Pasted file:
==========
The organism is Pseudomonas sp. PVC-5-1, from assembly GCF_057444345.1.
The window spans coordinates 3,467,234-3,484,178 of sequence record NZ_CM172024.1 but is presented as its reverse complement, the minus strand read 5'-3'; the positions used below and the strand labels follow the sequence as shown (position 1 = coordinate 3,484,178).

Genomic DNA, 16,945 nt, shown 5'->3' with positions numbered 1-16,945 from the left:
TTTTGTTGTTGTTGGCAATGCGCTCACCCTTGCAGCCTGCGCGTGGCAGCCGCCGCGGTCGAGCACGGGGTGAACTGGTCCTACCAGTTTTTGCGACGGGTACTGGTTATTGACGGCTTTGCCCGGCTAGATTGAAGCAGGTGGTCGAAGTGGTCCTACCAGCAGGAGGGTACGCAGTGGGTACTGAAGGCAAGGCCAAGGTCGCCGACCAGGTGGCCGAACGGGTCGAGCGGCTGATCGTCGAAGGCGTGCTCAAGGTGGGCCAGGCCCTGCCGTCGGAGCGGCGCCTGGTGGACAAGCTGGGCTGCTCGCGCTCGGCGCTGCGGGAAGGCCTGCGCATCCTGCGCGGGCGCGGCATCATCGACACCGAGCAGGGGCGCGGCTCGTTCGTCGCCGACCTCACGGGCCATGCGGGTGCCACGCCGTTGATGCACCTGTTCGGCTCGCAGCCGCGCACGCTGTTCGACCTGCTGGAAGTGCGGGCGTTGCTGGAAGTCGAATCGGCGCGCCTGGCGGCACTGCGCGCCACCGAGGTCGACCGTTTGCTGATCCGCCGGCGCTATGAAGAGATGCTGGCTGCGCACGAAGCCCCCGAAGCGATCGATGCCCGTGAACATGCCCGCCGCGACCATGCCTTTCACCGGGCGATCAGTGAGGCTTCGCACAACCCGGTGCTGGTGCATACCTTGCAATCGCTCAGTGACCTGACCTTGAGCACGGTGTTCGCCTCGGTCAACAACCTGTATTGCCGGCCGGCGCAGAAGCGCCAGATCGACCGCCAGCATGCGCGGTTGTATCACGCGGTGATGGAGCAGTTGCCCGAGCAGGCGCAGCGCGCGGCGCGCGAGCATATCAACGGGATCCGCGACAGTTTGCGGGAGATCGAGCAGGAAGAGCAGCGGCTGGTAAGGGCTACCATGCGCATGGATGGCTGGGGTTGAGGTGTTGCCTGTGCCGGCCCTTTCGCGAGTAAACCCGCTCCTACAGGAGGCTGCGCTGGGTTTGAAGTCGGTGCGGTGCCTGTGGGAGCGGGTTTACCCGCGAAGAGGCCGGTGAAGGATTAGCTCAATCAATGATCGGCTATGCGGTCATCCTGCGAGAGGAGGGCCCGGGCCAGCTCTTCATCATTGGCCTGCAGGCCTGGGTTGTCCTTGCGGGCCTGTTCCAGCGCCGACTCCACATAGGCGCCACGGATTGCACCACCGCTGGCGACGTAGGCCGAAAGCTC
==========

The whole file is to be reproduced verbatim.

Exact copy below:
The organism is Pseudomonas sp. PVC-5-1, from assembly GCF_057444345.1.
The window spans coordinates 3,467,234-3,484,178 of sequence record NZ_CM172024.1 but is presented as its reverse complement, the minus strand read 5'-3'; the positions used below and the strand labels follow the sequence as shown (position 1 = coordinate 3,484,178).

Genomic DNA, 16,945 nt, shown 5'->3' with positions numbered 1-16,945 from the left:
TTTTGTTGTTGTTGGCAATGCGCTCACCCTTGCAGCCTGCGCGTGGCAGCCGCCGCGGTCGAGCACGGGGTGAACTGGTCCTACCAGTTTTTGCGACGGGTACTGGTTATTGACGGCTTTGCCCGGCTAGATTGAAGCAGGTGGTCGAAGTGGTCCTACCAGCAGGAGGGTACGCAGTGGGTACTGAAGGCAAGGCCAAGGTCGCCGACCAGGTGGCCGAACGGGTCGAGCGGCTGATCGTCGAAGGCGTGCTCAAGGTGGGCCAGGCCCTGCCGTCGGAGCGGCGCCTGGTGGACAAGCTGGGCTGCTCGCGCTCGGCGCTGCGGGAAGGCCTGCGCATCCTGCGCGGGCGCGGCATCATCGACACCGAGCAGGGGCGCGGCTCGTTCGTCGCCGACCTCACGGGCCATGCGGGTGCCACGCCGTTGATGCACCTGTTCGGCTCGCAGCCGCGCACGCTGTTCGACCTGCTGGAAGTGCGGGCGTTGCTGGAAGTCGAATCGGCGCGCCTGGCGGCACTGCGCGCCACCGAGGTCGACCGTTTGCTGATCCGCCGGCGCTATGAAGAGATGCTGGCTGCGCACGAAGCCCCCGAAGCGATCGATGCCCGTGAACATGCCCGCCGCGACCATGCCTTTCACCGGGCGATCAGTGAGGCTTCGCACAACCCGGTGCTGGTGCATACCTTGCAATCGCTCAGTGACCTGACCTTGAGCACGGTGTTCGCCTCGGTCAACAACCTGTATTGCCGGCCGGCGCAGAAGCGCCAGATCGACCGCCAGCATGCGCGGTTGTATCACGCGGTGATGGAGCAGTTGCCCGAGCAGGCGCAGCGCGCGGCGCGCGAGCATATCAACGGGATCCGCGACAGTTTGCGGGAGATCGAGCAGGAAGAGCAGCGGCTGGTAAGGGCTACCATGCGCATGGATGGCTGGGGTTGAGGTGTTGCCTGTGCCGGCCCTTTCGCGAGTAAACCCGCTCCTACAGGAGGCTGCGCTGGGTTTGAAGTCGGTGCGGTGCCTGTGGGAGCGGGTTTACCCGCGAAGAGGCCGGTGAAGGATTAGCTCAATCAATGATCGGCTATGCGGTCATCCTGCGAGAGGAGGGCCCGGGCCAGCTCTTCATCATTGGCCTGCAGGCCTGGGTTGTCCTTGCGGGCCTGTTCCAGCGCCGACTCCACATAGGCGCCACGGATTGCACCACCGCTGGCGACGTAGGCCGAAAGCTC